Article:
When Lorber thinks about Campbell's Field with bulldozers growling outside the gates, his regrets instinctively flare up. "I wish we made more of a difference," he laments. "I think we made a difference, but we could have made more of a difference.”
Only three species of river sharks actually exist on this planet, and they typically do so on continents far from New Jersey. No one would have expected a fourth to surface in Camden in 1999.
It’s not wise to dip a toe in the Delaware River. In 2012, a New Jersey-based environmental group released a report with EPA data indicating 6.7 million pounds of waste had been released into the river in 2010, helping to make it the fifth-most polluted waterway in the nation (New Jersey’s official response was to call the report “bogus”). In the 1940s and ‘50s, the stretch of the Delaware that separates Philadelphia from Camden was described as “oxygen-dead,” preventing the migration of fish. Though some species have rebounded in time, it was curious why, when Camden broke ground for Campbell’s Field almost 20 years ago, they named their team the Riversharks, after exactly the sort of aquatic wildlife that couldn’t thrive in its water.
It’s a good thing there aren’t any sharks in the Delaware, because thanks to the rampant toxicity, they would be experiencing the loss their home. Unfortunately enough, their land-dwelling, bat-swinging counterparts are undergoing a similar loss of habitat.
Somewhere, there exists a set of yellowed, archived plans indicating one of Philadelphia sports’ boldest ideas: a sports stadium, not surrounded by parking lots. When the Phillies finally cleared out the prison cells, boxed up the free weights and syringes, and moved out of Veterans Stadium, they needed a new home. Talk ensued over the location, with the idea of a downtown stadium in the heart of the city charming a subset of locals, despite the flaws in the plan. Bill Giles and David Montgomery had become infected with the idea after visiting Camden Yards when it opened in 1992 and reset the standard for baseball stadium construction. One of the locations considered for the new Phillies venue was 31st and Walnut, offering a front seat view of the skyline alongside the banks of the Schuylkill River.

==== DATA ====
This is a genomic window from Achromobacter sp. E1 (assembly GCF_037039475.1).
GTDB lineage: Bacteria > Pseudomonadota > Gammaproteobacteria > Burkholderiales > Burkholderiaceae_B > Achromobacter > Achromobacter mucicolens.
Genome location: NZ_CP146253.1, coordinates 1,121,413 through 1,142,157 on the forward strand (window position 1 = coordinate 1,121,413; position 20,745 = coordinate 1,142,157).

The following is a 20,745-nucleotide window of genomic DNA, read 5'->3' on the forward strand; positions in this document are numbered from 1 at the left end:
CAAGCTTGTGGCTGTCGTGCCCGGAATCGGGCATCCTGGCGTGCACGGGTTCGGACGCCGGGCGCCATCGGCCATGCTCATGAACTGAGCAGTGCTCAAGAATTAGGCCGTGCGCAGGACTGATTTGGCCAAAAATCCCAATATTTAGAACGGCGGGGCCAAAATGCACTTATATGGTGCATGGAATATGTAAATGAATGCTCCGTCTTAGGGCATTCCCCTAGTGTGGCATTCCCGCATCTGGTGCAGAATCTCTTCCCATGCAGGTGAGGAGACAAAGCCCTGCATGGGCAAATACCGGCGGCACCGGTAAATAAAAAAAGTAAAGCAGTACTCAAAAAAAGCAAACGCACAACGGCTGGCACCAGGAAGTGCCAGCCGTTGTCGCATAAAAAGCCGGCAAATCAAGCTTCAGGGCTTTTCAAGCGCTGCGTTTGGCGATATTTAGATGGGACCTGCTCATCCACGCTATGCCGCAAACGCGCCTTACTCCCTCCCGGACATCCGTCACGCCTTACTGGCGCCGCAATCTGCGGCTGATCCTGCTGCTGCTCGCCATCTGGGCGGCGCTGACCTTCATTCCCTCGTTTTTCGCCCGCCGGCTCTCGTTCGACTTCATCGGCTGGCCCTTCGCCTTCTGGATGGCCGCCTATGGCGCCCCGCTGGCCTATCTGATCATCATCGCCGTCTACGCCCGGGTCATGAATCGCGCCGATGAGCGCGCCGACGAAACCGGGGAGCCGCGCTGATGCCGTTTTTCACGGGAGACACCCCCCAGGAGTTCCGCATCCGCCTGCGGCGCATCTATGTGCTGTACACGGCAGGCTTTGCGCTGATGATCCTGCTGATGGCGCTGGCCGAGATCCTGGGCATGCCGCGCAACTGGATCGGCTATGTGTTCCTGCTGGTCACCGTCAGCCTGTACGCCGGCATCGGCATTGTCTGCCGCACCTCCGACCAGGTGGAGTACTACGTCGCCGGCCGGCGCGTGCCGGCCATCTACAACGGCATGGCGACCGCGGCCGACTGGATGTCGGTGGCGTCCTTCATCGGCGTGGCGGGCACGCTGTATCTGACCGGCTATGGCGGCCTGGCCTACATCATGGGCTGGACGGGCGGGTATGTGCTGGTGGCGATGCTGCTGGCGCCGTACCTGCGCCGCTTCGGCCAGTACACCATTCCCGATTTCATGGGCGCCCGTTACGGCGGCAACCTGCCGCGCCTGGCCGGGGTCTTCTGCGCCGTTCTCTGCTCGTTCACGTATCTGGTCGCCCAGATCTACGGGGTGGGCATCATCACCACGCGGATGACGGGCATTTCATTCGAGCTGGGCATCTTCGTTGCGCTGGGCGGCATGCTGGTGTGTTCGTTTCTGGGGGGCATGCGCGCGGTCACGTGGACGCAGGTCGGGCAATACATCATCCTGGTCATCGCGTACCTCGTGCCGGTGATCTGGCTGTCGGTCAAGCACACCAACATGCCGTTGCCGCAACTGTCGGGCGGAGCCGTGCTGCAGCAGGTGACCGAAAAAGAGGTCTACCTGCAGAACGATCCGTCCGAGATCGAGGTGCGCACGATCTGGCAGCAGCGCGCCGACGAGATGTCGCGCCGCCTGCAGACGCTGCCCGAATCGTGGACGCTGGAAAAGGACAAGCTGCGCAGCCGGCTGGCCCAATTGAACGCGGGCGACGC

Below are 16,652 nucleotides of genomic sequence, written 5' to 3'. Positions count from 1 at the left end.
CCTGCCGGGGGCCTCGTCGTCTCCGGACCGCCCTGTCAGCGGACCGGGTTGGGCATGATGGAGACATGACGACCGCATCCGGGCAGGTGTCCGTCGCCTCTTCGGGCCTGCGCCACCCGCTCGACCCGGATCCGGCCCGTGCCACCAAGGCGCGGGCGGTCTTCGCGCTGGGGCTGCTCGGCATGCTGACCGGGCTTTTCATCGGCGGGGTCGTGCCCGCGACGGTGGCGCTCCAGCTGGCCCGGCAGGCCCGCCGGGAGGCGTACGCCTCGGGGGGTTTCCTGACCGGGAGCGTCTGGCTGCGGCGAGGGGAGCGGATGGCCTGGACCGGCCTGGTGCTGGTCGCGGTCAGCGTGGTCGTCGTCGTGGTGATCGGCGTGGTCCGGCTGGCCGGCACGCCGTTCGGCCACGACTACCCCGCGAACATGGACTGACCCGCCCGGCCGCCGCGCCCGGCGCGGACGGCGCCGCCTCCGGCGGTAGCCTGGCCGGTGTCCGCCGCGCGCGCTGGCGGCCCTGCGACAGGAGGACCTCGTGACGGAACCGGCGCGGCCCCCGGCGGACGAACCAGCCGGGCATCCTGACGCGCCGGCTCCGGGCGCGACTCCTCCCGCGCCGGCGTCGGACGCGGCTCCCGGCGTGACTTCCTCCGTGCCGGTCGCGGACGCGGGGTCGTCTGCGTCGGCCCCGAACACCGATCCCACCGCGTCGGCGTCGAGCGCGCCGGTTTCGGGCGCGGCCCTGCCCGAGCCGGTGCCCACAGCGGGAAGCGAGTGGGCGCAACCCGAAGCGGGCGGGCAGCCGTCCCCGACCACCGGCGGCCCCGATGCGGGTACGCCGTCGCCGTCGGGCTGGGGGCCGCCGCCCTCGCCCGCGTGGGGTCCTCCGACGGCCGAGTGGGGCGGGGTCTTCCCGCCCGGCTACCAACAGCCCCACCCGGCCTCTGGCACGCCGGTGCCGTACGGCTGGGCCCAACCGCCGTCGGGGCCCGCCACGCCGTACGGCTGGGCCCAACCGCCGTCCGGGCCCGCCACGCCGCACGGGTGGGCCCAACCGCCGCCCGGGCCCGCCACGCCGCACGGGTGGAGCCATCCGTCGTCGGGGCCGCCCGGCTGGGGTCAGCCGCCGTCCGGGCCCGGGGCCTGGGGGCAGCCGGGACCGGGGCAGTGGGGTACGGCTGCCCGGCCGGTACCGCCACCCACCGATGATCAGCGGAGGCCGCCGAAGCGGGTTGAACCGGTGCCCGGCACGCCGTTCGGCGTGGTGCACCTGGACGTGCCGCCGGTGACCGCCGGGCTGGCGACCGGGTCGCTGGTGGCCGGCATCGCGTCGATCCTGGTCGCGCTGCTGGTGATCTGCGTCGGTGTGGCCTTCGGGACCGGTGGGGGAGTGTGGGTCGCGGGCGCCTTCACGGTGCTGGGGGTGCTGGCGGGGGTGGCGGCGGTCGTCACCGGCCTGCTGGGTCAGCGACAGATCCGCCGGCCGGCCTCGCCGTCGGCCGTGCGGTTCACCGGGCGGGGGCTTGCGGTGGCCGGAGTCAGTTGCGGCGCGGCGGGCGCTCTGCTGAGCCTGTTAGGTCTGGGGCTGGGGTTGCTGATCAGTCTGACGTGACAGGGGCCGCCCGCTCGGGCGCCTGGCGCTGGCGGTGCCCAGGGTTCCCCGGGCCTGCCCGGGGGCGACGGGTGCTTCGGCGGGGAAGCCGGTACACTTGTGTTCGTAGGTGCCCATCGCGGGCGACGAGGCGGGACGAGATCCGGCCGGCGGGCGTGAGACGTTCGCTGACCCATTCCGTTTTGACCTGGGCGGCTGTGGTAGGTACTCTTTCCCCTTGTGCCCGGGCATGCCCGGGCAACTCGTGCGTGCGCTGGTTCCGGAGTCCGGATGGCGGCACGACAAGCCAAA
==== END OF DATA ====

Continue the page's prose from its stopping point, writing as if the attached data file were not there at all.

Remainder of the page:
But “congestion and parking” issues scared off developers, and today we watch our Phillies games in Citizens Bank Park, with a series of miniature skyscrapers in the distance that people claim is Center City. At least fans got their ample parking and congestion-free traffic as games let out.
Campbell’s Field provided Philadelphia’s riverfront baseball, with a view of the city the Phillies only ever got in blueprints. It may have housed an unaffiliated Atlantic League team, but the Riversharks’ stadium was an ecosystem for every form of baseball in the area. And like any ecosystem, it was home to more than just its apex predator: Hawks, Owls, and Scarlet Raptors migrated in and out of the environment throughout the facility’s 18-year existence, as teams from Temple, St. Joseph’s, and Rutgers-Camden came through, as well as a pair of Atlantic League All-Star Games in 2004 and 2012.
Wilson Valdez played here with the Riversharks after his Phillies career, as did Pedro Feliz. Little league tournaments, softball tournaments, and the qualifying rounds of the 2013 Rugby League World Cup all took place there. Bob Dylan performed in 2005 for 7,000 fans howling his lyrics back at him, and Roger Clemens came through in 2012 as a member of the visiting Sugar Land Skeeters, but it was the ball players without major league experience behind or in front of them to whom Campbell’s Field became most unforgettable.
Growing up on Delaware County infields let Fritz Hamburg take in Campbell’s Field with the sort of awe that’s easy to lose in adulthood.
“I can speak to having grown up in Doylestown, having played at Memorial Stadium in Quakertown or up at Limeport Stadium, and even having played in the American Legion All-Star Game at Roslyn Park... just the fact that they had lights—they had awful lights, but it didn't matter. You were playing a night game,” he recalls.
Hamburg, the head coach of St. Joseph’s baseball program, got Adam Lorber’s help to play at Campbell’s Field until the completion of St. Joe’s eventual home park at John W. Smithson Field in 2012, giving both him and his players a glimpse of the next level. “At Campbell's Field, you're playing in a stadium, and it absolutely has to give everyone a feeling of ‘okay, this is kind of big time.’ Playing there gave us a different feeling about who everybody thought they were.”